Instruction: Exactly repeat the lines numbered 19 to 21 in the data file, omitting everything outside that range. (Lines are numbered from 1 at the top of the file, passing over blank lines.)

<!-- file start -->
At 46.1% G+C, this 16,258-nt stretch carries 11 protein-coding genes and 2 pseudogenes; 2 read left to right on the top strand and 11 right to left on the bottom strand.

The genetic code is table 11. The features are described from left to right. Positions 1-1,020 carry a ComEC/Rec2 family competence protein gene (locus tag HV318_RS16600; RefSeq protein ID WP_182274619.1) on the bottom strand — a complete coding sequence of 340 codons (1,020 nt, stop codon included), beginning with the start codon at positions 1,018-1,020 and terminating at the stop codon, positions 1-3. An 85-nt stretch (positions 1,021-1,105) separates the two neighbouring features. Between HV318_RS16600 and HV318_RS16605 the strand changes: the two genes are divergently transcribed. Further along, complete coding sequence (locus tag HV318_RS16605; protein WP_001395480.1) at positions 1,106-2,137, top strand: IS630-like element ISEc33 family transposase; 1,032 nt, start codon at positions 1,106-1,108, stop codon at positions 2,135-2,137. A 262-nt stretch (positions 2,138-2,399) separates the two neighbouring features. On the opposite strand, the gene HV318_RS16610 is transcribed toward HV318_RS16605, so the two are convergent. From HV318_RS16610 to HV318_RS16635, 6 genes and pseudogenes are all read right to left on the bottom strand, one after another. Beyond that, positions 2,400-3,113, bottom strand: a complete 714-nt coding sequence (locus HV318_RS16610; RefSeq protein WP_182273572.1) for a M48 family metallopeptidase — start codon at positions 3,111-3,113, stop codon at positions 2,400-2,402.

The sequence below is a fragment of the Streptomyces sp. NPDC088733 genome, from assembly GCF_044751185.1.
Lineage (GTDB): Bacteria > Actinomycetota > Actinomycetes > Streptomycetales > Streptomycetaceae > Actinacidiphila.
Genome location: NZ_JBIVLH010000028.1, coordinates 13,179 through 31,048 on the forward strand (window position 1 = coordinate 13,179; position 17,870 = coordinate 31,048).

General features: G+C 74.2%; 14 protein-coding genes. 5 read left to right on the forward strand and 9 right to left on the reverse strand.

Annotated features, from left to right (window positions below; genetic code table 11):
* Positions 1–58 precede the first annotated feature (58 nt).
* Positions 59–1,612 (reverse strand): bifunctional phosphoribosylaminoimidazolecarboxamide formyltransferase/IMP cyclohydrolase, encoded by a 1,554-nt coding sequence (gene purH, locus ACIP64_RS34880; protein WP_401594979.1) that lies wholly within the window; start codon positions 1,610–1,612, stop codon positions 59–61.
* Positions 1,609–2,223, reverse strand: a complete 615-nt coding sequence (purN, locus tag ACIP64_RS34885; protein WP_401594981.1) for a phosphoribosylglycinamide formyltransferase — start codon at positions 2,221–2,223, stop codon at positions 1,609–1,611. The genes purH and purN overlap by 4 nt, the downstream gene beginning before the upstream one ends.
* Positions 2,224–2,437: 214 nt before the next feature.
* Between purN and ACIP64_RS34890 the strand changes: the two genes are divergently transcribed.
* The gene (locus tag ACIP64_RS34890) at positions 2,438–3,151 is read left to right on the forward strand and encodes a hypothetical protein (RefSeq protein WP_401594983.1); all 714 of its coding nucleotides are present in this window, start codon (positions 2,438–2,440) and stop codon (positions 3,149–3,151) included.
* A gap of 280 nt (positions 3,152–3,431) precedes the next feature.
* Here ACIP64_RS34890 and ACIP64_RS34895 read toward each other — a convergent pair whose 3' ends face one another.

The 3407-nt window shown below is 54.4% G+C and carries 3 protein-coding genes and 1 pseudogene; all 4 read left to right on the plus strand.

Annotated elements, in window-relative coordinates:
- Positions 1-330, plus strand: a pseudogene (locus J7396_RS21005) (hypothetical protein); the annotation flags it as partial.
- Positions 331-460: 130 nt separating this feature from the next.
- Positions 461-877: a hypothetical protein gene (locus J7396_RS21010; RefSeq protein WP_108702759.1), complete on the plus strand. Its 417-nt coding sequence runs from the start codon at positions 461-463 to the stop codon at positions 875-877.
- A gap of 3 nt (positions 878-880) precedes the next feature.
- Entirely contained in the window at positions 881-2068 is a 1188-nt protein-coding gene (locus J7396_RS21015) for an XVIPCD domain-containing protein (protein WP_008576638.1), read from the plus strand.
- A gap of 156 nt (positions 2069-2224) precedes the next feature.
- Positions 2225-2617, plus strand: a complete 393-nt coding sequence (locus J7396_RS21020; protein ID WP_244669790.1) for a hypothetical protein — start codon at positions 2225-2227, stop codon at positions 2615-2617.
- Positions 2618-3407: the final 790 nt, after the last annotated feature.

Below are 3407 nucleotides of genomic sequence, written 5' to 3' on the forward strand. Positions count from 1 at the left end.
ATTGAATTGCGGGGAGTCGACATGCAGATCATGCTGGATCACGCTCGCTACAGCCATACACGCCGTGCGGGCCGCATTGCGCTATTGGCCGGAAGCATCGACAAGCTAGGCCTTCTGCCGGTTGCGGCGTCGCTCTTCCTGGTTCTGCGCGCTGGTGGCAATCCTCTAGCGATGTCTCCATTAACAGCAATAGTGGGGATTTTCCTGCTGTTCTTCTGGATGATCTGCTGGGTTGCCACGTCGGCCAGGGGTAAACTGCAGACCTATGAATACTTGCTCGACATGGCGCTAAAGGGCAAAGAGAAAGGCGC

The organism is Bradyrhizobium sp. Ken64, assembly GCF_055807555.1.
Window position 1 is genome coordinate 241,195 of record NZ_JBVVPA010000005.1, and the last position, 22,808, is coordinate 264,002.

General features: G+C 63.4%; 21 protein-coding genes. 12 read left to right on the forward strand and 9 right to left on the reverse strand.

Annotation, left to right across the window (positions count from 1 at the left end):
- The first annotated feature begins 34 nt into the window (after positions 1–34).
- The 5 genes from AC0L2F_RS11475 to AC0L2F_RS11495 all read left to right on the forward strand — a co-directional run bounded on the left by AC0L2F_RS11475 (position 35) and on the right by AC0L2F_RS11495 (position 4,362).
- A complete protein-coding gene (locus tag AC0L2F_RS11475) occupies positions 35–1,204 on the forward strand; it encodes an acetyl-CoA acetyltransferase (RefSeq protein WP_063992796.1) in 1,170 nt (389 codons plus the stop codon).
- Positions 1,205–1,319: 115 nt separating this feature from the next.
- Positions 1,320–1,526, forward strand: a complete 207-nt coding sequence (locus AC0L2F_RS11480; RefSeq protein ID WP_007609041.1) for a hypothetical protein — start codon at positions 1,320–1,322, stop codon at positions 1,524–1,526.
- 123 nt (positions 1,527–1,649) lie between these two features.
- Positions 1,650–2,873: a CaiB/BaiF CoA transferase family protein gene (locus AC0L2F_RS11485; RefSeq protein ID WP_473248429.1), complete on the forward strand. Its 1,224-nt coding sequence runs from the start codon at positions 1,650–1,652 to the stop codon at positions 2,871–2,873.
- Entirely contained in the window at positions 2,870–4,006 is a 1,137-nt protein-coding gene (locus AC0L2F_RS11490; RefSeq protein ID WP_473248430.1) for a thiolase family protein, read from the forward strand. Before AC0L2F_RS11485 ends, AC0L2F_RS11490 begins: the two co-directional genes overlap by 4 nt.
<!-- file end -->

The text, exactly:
- Positions 331-460: 130 nt separating this feature from the next.
- Positions 461-877: a hypothetical protein gene (locus J7396_RS21010; RefSeq protein WP_108702759.1), complete on the plus strand. Its 417-nt coding sequence runs from the start codon at positions 461-463 to the stop codon at positions 875-877.
- A gap of 3 nt (positions 878-880) precedes the next feature.